Teaching Teens About Temptation


A few days ago I got to speak to the teens in our church about temptation. Temptation comes to ALL of us. There are many temptations that teens face: “fooling around,” internet pornography, peer pressure, tearing down others to make yourself look cool, drugs and alcohol, smarting off to parents, self-righteousness among the holier-than-thou churchy teens, etc. I confessed to our teens a particular temptation I gave in to over and over again while in High School, cheating. I remember the day before our Freshman English mid-term. The teacher was reviewing and telling us how to study. She wanted to make one final appeal for us to take the test seriously, so she held the exam up and said, “This is your exam right here in my hand. It’s got a lot of things on it, so you need to study hard tonight and be ready to take it tomorrow.” She quickly put the test into a drawer in her desk as she said, “There’s a few minutes left in class so turn around and start reviewing in groups.” The guys in my group made me an offer (a temptation) that I could not refuse. The plot was hatched. When the teacher began to help another group we quickly undid the latch that locked the outside windows. When the bell rang, everyone got up to go to lunch and the teacher locked the door to her room. After a few minutes we went around the outside of the building, hoisted a guy on our shoulders who opened the window to the classroom and climbed down into the English classroom. He got the test out of the drawer, and we went to make copies of it in the library. The next day we aced the test…

Temptation comes to everyone! In fact, the Bible even tells us that temptation came to King Jesus (Heb. 4:15). He is able to sympathize with us because He was tempted too. Yet, there is one difference between us and the King. He never gave into the temptation (in the context of the stories the Gospel writers are showing us that Jesus succeeded where Adam and Israel failed, and of course where we fail as well). We have given in. Because of that difference, when many Bible teachers come to the story of Jesus’ temptation at the hands of Satan in Matthew and Luke 4, they teach it as if Jesus is our example in how to overcome temptation. How? You beat temptation by hiding God’s Word in your heart so that you don’t sin (cf. Psa. 119:11). Jesus did a good job in AWANA’s as a child and did His scripture memory so that he was able to use the Bible to fight off sin. So, you need to learn the Bible and then you can fight off temptation and sin. But, that’s not the way we are intended to teach the story of Jesus’ temptation. Two reasons: 1) We haven’t hidden God’s Word in our hearts, and we have sinned against him, so we are already guilty before God and under judgment. 2) We CAN’T perfectly hide God’s Word in our hearts and keep from sinning! We have a major problem, and the Bible tells us that the wages of giving into temptation are death and Hell (cf. Mark 9:42-48).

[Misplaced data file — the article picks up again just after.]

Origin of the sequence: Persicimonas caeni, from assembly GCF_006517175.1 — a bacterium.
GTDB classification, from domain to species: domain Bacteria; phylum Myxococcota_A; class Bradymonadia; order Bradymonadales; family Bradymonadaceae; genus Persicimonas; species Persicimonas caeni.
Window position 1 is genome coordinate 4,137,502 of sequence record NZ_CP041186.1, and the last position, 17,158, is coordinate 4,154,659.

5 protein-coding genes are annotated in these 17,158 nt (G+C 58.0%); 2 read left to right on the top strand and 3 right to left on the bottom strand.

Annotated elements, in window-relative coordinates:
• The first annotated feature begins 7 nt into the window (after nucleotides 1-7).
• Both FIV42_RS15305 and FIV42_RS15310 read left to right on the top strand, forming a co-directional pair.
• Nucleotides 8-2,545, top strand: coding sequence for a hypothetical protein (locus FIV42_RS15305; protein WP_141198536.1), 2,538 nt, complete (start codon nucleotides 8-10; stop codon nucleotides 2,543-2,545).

So, the question is, “How is the story of Jesus doing what we could never do good news for us?” The answer is that is the Gospel! He did for us what we could not do for ourselves. In fact, the story of Jesus defeating Satan here is parallel to the story of David and Goliath. Jesus is anointed with the Spirit at His baptism and goes out to fight the Devil. David is anointed King of Israel, receives the Spirit, and then he goes to the camp to take on the Philistine Giant. What Israel was unable to do and too afraid to do, David did on their behalf. After their champion took the Giant’s head, then the Israelites fighting from that victory were able to rout the Philistines and put them to flight. We so often want to identify with brave David when we should be identifying ourselves with the cowering Israelites. Jesus, like David, is the champion and hero who fought the battle that we could not fight, but he didn’t fight a Philistine Giant. He fought the Wicked One who wields the power of death, and He crushed his head. That’s how this story is good news.

As Mark Driscoll often says, “He lived the life we could never live, a life without sin. And, He died the death we deserved to die, the death for sin.” So, every time we give in to temptation it should point us to our champion who won the battle we cannot win. If we turn to Him in faith he will save us from sin, death and judgment, because we will be counted before God as living the life that He actually lived! That’s Good News!

The second thing this story teaches us is that those who believe in Jesus and receive the Holy Spirit are given a new life where they are now actually enabled to wield the Sword of the Spirit to fight off temptation. We are given a new ability now to hide God’s Word in our hearts and fight off sin and temptation.

The story of our Warrior King crushing the head of Satan and succeeding where Adam, Israel, and ALL have failed is great news. It means that those who have given in over and over to temptation from the glow of a computer screen in the dark, or temptation to yell “I hate you” to your parents, or temptation to let your hands wander in the back seat of a car, or temptation to steal a mid-term, have a hero who can rescue them. They also have a hero who can change them. So, pay attention in AWANA’s, youth group, and when the preacher preaches the word, so that you can hide the word in your heart and do battle with the Evil One, because the victory has already been won!